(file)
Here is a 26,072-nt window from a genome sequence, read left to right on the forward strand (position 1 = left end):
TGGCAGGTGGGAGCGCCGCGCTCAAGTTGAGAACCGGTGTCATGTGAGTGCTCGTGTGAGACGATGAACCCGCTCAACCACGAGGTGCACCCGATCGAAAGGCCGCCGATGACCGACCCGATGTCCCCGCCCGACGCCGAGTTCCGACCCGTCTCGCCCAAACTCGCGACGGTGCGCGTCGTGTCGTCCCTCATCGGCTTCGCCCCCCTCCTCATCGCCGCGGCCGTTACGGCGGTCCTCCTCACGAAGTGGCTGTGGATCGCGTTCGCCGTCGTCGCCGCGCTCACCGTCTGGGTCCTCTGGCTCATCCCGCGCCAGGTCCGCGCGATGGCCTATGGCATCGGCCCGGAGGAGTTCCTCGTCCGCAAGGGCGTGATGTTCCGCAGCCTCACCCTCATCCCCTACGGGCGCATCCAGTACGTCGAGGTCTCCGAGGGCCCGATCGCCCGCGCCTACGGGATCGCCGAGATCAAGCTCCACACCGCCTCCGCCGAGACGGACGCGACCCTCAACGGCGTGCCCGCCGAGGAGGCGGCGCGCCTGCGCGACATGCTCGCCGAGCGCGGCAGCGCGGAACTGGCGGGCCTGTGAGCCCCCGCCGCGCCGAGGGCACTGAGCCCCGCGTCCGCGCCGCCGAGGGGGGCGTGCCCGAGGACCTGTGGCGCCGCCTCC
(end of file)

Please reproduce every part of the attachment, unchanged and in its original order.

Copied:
Here is a 26,072-nt window from a genome sequence, read left to right on the forward strand (position 1 = left end):
TGGCAGGTGGGAGCGCCGCGCTCAAGTTGAGAACCGGTGTCATGTGAGTGCTCGTGTGAGACGATGAACCCGCTCAACCACGAGGTGCACCCGATCGAAAGGCCGCCGATGACCGACCCGATGTCCCCGCCCGACGCCGAGTTCCGACCCGTCTCGCCCAAACTCGCGACGGTGCGCGTCGTGTCGTCCCTCATCGGCTTCGCCCCCCTCCTCATCGCCGCGGCCGTTACGGCGGTCCTCCTCACGAAGTGGCTGTGGATCGCGTTCGCCGTCGTCGCCGCGCTCACCGTCTGGGTCCTCTGGCTCATCCCGCGCCAGGTCCGCGCGATGGCCTATGGCATCGGCCCGGAGGAGTTCCTCGTCCGCAAGGGCGTGATGTTCCGCAGCCTCACCCTCATCCCCTACGGGCGCATCCAGTACGTCGAGGTCTCCGAGGGCCCGATCGCCCGCGCCTACGGGATCGCCGAGATCAAGCTCCACACCGCCTCCGCCGAGACGGACGCGACCCTCAACGGCGTGCCCGCCGAGGAGGCGGCGCGCCTGCGCGACATGCTCGCCGAGCGCGGCAGCGCGGAACTGGCGGGCCTGTGAGCCCCCGCCGCGCCGAGGGCACTGAGCCCCGCGTCCGCGCCGCCGAGGGGGGCGTGCCCGAGGACCTGTGGCGCCGCCTCC